If some fool can clarify this for me, I'd fooly appreciate it. If I understand correctly, a long-term capital gain for those in the 15% tax bracket is taxed at 10%. Now, if that gain just barely pushes you into the next tax bracket (28%), will ALL of your long-term gain be now taxed at 20%, or just the small portion of it which caused you to slide into the next bracket? Also, once you figure the 10% tax on this gain (assuming you're in the 15% bracket), is that all you the tax you will have to pay on this transaction, or is the remainder of the gain (the post-10% tax) slapped onto your income and taxed again as though it were regular income? So, essentially, if I had a $10,000 capital gain, I will pay $1000 in tax on it(assuming it's long term and I'm a 15 percenter), and the remaining $9000 mine to keep and won't be re-taxed in any other way? Am I right?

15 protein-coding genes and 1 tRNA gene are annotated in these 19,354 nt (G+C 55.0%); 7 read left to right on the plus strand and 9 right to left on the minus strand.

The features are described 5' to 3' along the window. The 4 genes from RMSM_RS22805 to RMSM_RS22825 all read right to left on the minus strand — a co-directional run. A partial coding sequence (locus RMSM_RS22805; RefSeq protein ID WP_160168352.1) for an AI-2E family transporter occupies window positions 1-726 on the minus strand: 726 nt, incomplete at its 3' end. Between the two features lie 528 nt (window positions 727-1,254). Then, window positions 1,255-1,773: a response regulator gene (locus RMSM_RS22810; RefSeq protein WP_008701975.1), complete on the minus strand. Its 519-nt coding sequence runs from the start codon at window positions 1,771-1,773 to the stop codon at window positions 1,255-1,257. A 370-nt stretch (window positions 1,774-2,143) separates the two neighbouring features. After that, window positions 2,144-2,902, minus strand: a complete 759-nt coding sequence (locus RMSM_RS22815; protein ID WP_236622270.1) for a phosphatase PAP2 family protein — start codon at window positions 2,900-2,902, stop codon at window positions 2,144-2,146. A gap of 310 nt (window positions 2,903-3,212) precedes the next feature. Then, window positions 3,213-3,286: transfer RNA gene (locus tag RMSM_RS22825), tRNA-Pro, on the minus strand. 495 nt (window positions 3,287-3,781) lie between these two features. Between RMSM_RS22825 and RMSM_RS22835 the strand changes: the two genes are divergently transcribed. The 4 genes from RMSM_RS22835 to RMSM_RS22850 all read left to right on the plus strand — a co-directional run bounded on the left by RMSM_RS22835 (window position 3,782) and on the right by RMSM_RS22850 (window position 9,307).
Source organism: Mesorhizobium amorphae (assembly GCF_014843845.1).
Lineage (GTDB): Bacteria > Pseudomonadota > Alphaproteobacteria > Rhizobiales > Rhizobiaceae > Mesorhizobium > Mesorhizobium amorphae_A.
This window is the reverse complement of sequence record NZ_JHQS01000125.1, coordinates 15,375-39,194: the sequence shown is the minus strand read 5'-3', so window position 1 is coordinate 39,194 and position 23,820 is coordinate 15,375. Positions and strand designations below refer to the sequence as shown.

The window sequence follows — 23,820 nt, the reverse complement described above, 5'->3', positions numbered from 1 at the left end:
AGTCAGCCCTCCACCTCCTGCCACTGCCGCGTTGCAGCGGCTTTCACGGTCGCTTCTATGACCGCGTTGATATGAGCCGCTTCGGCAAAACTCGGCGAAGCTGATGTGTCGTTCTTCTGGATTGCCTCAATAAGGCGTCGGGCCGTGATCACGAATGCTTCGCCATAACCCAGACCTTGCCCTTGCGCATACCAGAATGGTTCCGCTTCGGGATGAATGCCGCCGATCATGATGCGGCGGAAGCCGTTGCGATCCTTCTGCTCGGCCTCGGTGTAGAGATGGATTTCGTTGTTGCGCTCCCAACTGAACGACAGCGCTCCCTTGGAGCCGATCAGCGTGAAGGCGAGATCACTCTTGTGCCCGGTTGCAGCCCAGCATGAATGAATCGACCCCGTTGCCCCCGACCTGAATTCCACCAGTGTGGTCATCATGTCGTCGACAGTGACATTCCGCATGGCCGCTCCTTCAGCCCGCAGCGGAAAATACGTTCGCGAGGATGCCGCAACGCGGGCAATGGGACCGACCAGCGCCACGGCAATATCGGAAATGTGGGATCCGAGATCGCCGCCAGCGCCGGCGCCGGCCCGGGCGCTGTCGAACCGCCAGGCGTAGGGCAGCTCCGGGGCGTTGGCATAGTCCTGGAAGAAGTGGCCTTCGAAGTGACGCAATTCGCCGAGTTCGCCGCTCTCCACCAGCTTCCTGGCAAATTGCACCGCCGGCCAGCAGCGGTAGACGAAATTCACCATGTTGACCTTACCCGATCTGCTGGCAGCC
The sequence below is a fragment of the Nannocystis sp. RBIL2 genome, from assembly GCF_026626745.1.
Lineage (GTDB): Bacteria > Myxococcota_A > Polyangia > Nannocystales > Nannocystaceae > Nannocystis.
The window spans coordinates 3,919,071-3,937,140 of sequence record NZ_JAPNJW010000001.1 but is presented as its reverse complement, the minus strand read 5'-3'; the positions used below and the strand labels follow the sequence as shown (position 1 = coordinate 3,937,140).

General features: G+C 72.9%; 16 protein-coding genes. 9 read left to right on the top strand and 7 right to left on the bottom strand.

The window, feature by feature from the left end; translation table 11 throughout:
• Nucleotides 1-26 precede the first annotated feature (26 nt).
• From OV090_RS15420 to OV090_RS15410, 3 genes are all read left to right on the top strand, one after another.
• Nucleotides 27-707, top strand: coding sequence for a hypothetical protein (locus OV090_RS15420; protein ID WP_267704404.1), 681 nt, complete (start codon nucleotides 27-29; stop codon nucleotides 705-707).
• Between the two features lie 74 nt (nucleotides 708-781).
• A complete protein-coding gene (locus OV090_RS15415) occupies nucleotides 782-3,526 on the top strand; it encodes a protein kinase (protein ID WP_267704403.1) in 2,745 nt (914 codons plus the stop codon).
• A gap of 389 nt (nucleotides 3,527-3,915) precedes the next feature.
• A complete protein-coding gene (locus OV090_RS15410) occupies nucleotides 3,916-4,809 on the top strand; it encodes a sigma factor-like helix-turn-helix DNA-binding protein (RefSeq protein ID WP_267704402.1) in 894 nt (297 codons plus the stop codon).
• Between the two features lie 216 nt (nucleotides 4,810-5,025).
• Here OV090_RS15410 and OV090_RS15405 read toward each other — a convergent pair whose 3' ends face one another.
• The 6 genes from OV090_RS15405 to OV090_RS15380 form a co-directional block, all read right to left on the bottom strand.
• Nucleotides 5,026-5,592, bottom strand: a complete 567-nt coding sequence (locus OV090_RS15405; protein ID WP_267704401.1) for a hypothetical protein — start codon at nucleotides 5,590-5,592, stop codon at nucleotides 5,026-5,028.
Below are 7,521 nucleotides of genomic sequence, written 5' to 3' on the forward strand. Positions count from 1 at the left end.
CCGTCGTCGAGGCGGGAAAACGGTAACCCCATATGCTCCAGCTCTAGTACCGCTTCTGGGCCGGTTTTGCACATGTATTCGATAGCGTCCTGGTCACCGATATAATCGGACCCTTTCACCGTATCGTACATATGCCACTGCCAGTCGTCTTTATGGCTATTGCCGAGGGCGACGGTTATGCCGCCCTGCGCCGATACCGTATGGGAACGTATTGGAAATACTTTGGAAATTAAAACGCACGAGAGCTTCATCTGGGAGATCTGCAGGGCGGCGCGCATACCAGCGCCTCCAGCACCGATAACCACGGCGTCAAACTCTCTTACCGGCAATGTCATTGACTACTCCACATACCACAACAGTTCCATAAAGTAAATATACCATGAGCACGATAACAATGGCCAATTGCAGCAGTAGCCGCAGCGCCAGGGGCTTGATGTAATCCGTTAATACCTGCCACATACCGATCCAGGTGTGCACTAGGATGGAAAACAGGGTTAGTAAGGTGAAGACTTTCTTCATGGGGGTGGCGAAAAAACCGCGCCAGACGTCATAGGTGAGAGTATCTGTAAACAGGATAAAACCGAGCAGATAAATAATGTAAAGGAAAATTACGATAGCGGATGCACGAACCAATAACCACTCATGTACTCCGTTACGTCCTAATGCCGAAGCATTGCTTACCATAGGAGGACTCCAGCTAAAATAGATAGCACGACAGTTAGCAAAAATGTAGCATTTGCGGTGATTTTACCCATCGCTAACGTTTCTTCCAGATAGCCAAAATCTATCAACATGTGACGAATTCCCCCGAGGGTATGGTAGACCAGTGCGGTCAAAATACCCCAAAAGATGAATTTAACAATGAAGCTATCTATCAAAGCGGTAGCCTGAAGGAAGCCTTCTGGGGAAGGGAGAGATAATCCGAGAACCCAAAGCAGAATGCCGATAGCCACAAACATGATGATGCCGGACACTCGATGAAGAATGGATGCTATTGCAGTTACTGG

Best Of |
Favorites & Replies |
Start a New Board |
My Fool |
BATS data provided in real-time. NYSE, NASDAQ and NYSEMKT data delayed 15 minutes.
Real-Time prices provided by BATS. Market data provided by Interactive Data.
Company fundamental data provided by Morningstar. Earnings Estimates, Analyst Ra